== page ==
INTEGUMENTAL COLOR. — Color as in illinoiensis except: head and thorax with predominant purplish metallic reflections and few deep blue-black reflections; abdomen red (see Variation).

STRUCTURE. — Head as in illinoiensis except: maxillary palpus with segments in ratio of about 1.8:1.8:1.6:1.4:1.0:1.4; labial palpus with segments in ratio of about 2.2:1.4:1.0:1.4; clypeus more heavily shagreened and therefore less shiny; genal area in lateral view nearly as wide as eye.

Mesosoma as in illinoiensis except: posterior hind tibial spur distinctly longer than anterior spur; pterostigma large, nearly twice as wide as prestigma; first transverse cubital vein ending two vein widths from pterostigma.

Metasoma as in illinoiensis.

VESTITURE. — Hairs as in illinoiensis except: facial fovea distinctly chocolate brown; hairs of anterior mesoscutum sparser, shorter and with shorter and fewer branches; apical fasciae interrupted medially on terga 2 and 3; hairs only one-sixth as long as exposed tergal length.

MALE. MEASUREMENTS AND RATIOS. — Length, 7.1 mm; width of mesothorax, 1.9 mm; wing length from tegula, 5.4 mm; facial length/width, 1.04; flagellar segment 1/segment 2, 1.5.

INTEGUMENTAL COLOR. — Color as in illinoiensis except: head and thorax with deep blue-black and purple metallic reflections; tips of tibiae as well as tarsi red-brown.

STRUCTURE. — Head as in illinoiensis except: maxillary palpus with segments in ratio of about 1.2:1.5:1.0:1.2:1.6:1.4; labial palpus with segments in ratio of about 1.6:1.1:1.0:1.5.

Mesosoma as in illinoiensis.

Exposed metasoma as in illinoiensis except: tergum 7 broadly rounded with posterior margin bent slightly upward; sternum 6 with broad apical emargination extending nearly to lateral margin, lateroapical corners gradually and distinctly bend downward.

Sterna 7, 8 and genital capsule as in salictaria except: penis valve not expanded at tip, tapering to narrowly rounded point (fig. 69), tip not extending (or only slightly) past sternum 8 nor visible when in normal position in bee.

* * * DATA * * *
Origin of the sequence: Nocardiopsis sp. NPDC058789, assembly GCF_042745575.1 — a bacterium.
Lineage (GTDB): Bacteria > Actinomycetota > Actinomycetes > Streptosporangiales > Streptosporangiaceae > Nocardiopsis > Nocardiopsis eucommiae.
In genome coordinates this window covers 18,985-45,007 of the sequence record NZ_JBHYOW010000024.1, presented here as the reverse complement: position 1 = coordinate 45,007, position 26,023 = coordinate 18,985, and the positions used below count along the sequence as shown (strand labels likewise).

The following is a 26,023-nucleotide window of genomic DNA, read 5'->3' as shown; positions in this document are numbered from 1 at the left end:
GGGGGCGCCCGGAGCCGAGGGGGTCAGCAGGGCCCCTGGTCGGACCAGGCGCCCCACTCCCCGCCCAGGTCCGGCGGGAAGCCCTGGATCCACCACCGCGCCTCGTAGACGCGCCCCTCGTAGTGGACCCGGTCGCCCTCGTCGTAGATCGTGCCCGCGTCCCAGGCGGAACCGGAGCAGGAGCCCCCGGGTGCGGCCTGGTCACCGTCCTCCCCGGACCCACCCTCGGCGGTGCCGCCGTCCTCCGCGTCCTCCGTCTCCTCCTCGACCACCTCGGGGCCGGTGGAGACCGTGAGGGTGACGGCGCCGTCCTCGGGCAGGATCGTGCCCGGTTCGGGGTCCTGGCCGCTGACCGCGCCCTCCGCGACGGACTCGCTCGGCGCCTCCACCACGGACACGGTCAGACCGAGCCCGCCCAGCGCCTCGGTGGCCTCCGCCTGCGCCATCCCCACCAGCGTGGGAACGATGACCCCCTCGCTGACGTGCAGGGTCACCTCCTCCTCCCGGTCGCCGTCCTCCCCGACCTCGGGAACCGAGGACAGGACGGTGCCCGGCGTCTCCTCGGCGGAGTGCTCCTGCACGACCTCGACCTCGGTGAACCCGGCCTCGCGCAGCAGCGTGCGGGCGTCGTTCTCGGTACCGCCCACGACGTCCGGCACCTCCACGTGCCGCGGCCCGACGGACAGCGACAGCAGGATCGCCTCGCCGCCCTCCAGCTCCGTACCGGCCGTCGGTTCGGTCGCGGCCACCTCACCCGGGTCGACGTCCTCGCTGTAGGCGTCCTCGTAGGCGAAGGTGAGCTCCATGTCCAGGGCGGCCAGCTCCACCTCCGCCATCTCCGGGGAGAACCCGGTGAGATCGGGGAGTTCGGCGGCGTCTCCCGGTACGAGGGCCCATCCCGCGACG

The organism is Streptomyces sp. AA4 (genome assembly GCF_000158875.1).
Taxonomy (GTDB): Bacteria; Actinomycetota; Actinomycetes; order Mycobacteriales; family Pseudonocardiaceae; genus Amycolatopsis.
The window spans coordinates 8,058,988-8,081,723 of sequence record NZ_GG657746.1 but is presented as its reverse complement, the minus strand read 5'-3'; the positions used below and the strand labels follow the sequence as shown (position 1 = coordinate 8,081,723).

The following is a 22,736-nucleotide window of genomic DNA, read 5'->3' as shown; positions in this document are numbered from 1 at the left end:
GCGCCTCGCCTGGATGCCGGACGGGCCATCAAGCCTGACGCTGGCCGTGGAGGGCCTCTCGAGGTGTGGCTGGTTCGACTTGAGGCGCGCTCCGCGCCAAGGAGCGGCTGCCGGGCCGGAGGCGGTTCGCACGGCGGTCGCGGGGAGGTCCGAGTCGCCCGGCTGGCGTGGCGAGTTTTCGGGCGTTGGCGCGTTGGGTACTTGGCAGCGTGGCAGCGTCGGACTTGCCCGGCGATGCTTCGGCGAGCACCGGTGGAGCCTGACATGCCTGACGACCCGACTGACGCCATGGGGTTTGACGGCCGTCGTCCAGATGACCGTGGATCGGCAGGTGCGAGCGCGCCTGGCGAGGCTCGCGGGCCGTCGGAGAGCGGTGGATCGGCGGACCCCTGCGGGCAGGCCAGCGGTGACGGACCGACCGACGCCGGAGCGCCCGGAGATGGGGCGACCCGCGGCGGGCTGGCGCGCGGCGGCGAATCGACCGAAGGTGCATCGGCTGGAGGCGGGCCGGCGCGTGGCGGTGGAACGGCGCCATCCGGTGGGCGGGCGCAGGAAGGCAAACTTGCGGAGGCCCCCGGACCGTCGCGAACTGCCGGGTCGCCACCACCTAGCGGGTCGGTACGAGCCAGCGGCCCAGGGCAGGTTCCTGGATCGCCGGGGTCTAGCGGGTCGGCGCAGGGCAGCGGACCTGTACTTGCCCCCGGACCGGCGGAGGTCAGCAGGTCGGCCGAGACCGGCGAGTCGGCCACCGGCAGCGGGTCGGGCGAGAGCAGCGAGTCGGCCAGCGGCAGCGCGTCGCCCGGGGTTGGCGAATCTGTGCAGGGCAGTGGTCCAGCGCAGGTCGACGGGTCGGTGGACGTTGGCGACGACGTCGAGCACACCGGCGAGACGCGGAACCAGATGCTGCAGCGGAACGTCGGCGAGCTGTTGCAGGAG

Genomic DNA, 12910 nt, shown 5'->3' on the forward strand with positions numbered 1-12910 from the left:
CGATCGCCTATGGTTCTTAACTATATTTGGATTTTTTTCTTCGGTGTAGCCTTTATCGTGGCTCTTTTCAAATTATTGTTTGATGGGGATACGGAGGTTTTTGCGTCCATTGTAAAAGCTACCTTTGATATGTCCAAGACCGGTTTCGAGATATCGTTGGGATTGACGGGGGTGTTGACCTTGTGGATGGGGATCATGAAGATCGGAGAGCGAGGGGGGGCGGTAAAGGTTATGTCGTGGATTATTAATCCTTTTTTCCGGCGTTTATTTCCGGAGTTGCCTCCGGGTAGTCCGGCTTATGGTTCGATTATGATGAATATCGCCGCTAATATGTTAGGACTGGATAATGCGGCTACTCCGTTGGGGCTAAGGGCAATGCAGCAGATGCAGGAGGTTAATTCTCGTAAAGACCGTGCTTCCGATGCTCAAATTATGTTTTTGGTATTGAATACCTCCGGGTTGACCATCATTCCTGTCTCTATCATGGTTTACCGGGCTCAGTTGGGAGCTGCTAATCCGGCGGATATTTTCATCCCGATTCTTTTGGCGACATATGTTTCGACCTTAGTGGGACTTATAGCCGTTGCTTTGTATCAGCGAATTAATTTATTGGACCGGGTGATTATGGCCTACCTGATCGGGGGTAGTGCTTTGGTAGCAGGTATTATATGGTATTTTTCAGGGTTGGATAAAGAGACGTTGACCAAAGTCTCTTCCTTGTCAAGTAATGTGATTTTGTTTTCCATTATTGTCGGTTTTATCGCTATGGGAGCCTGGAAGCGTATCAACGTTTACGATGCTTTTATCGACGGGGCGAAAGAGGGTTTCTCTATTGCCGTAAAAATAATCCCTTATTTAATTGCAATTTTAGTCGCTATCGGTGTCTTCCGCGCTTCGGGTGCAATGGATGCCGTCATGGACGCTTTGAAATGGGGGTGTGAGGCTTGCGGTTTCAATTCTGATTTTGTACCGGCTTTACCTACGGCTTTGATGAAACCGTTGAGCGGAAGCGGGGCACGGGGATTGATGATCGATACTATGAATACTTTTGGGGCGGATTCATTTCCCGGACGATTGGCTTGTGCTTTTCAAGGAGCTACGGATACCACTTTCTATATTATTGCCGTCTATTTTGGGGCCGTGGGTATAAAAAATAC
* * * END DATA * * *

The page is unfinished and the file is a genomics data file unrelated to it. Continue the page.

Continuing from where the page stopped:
VESTITURE. — Hairs as in illinoiensis except: apical abdominal fasciae weaker; tuft of hairs on sternum 6 much less conspicuous.

VARIATION. — Andrena nigrae females have black or red abdomens, and specimens can be found that exhibit all degrees of coloration between these two extremes. Both red and black females occur in Kansas, Illinois, Iowa and Nebraska. In Kansas and Nebraska the two forms have been collected together. In Kansas and Illinois the black form predominates; south and east of Kansas and Illinois only the black form occurs. In Nebraska and Iowa the red form predominates; north and west of Nebraska and Iowa the red (or partially red) form occurs, except that the two specimens examined from Washington and a single specimen from Colorado (no locality given) have black abdomens. I have seen a few males with partially red abdomens.

Some specimens of both sexes have body hairs with a yellowish tinge; these may be young individuals. The margin of the labral process is variable; in the females it may be evenly rounded from side to side, undulating or pointed; in the males the margin is squared or emarginate apically. The female antennae may be orange- or red-brown below or occasionally they may be all brown.



Reprinted with permission from: Mitchell, T.B. 1960. Bees of the Eastern United States. North Carolina Agricultural Experiment Station Technical Bulletin No. 141.

FEMALE. — This answers to the description of illinoiensis in all details except color of abdomen, which is bright ferruginous. Robertson, however, suggested that it is more closely related to salictaria. Eventual recognition of the male will show, possibly, whether this is a subspecies or variant of one of these two closely related species, or is a valid and different species.

DISTRIBUTION. — Illinois, Minnesota; May.

FLOWER RECORDS. — Salix. Robertson (1929) records this also on Antennaria.

Names
Scientific source:

Supported by

Hosts · map
FamilyScientific name @ source (records)
Betulaceae  Alnus @ RUAC_ENT (1)
Brassicaceae  Barbarea vulgaris @ CUIC_ENT (5)
Grossulariaceae  Ribes sp @ BBSL (1)
Polycitoridae  Salix sp @ BBSL (4)
Rosaceae  Potentilla canadensis @ AMNH_BEE (1)
Salicaceae  Salix exigua @ BBSL (1)

Salix sp @ CUIC_ENT (11)

Salix @ RUAC_ENT (1)

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Updated: 2017-06-26 00:44:28 gmt